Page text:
Brussels Considers Investigating Chinese Wind Turbine Subsidies

Brussels is considering launching an investigation into China’s use of subsidies to promote its wind turbine manufacturers. This move comes in response to concerns that cheap Chinese imports are posing a threat to European wind power companies. Didier Reynders, the acting competition commissioner, stated that if there is evidence of excessive aid on the Chinese side, an investigation similar to the one conducted on electric vehicles could be opened.

The potential investigation into Chinese wind turbine parts would be the second significant action against China in as many months. In September, commission president Ursula von der Leyen announced that Brussels would look into unfair practices in the electric vehicle market, which received a strong backlash from Beijing. Despite concerns about potential retaliation, EU officials argue that there are sufficient elements warranting an investigation into wind turbine parts.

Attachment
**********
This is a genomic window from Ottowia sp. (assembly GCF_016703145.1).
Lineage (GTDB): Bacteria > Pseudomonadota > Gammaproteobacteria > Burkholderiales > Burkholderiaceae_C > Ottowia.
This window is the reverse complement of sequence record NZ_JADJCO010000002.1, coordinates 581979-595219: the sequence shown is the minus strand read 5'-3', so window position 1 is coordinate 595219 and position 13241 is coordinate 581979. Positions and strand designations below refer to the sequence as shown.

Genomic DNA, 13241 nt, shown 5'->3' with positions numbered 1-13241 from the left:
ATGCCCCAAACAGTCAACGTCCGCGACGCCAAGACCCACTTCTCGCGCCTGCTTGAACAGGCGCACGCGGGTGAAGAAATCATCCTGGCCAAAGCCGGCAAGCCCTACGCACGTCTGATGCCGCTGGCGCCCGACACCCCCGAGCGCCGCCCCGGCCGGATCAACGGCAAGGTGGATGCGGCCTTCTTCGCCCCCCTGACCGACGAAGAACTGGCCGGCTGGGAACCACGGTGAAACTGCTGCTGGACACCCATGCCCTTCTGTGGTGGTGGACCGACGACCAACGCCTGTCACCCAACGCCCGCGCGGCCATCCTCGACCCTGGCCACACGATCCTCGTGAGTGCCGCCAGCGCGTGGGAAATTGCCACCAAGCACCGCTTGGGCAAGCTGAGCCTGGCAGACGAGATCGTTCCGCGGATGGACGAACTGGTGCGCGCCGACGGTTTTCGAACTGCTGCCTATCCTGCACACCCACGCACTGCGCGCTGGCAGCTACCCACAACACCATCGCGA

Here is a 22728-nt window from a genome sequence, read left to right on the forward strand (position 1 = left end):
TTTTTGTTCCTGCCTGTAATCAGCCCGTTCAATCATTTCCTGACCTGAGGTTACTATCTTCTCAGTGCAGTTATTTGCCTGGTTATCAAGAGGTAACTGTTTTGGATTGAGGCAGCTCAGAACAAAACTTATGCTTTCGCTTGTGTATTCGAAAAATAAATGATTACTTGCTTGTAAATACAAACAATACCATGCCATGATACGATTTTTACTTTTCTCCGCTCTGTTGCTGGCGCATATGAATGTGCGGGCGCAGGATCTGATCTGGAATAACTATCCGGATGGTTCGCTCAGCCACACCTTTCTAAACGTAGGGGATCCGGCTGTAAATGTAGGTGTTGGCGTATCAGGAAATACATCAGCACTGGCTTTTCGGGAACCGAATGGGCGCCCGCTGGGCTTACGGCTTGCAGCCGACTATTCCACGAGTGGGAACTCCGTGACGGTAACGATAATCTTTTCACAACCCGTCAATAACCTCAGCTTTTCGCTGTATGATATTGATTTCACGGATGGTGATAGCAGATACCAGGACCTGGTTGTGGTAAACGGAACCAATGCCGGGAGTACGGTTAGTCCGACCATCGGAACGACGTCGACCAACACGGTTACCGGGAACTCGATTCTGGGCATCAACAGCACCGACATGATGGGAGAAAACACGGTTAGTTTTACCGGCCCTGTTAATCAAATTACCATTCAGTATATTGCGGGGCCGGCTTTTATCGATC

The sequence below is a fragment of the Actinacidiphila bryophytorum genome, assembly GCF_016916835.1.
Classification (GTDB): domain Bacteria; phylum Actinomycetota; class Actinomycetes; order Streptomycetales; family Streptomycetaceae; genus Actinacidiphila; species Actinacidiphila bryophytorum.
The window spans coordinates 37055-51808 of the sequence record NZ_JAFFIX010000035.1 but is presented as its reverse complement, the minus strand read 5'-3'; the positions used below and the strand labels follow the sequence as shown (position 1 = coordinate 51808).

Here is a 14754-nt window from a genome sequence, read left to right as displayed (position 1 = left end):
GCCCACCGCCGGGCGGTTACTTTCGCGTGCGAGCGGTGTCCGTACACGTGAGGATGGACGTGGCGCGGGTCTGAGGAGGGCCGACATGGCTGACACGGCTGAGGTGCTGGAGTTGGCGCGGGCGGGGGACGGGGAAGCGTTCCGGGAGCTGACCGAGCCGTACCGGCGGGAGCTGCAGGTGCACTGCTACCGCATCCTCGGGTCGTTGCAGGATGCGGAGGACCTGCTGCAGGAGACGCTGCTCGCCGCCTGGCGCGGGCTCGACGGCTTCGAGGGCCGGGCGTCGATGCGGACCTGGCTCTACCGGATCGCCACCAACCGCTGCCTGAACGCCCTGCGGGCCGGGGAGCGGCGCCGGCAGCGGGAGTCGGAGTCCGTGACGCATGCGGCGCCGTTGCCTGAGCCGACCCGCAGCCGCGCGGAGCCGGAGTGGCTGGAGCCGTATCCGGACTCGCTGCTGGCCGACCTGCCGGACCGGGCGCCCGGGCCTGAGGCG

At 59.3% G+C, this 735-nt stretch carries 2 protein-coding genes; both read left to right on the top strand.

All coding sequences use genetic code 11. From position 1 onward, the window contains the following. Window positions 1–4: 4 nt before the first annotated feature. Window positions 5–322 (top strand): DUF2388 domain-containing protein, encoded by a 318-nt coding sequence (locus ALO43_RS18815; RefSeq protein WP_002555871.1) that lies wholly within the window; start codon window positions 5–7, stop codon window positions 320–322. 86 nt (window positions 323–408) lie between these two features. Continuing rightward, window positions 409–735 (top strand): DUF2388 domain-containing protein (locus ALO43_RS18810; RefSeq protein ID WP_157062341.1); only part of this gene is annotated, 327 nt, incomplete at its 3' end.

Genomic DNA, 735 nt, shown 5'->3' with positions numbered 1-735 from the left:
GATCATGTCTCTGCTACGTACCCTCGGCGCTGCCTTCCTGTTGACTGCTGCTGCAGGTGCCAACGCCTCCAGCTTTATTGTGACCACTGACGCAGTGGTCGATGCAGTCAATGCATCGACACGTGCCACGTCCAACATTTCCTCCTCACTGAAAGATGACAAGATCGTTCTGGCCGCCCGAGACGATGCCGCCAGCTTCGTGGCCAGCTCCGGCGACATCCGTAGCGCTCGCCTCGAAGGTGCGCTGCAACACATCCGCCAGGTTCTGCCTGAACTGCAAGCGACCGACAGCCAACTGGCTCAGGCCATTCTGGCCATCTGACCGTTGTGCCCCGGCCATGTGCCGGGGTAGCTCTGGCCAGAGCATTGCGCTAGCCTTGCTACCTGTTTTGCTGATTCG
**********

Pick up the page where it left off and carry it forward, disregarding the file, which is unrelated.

The discussions about the investigation coincide with a planned visit to China by Josep Borrell, the EU’s foreign policy chief, and Kadri Simson, the bloc’s energy commissioner. The EU’s internal market commissioner, Thierry Breton, previously called for an investigation into wind turbines made in China, citing aggressive strategies used by Chinese manufacturers to enter European markets.

Brussels has already imposed tariffs on Chinese companies’ glass fiber fabrics used in wind turbine blades. There are growing concerns within the industry about the EU’s dependence on Chinese green technologies. WindEurope, a trade body for the European industry, expressed worries that Europe’s clean technology would be manufactured outside of the continent, leading to a dependency on Chinese clean energy equipment.

Brussels is also developing broader proposals to boost the wind industry, which include providing guidance to member states on offering direct financial support to the sector and improving auction designs for wind farms. These proposals are actively discussed between the commission and the industry.

Terence West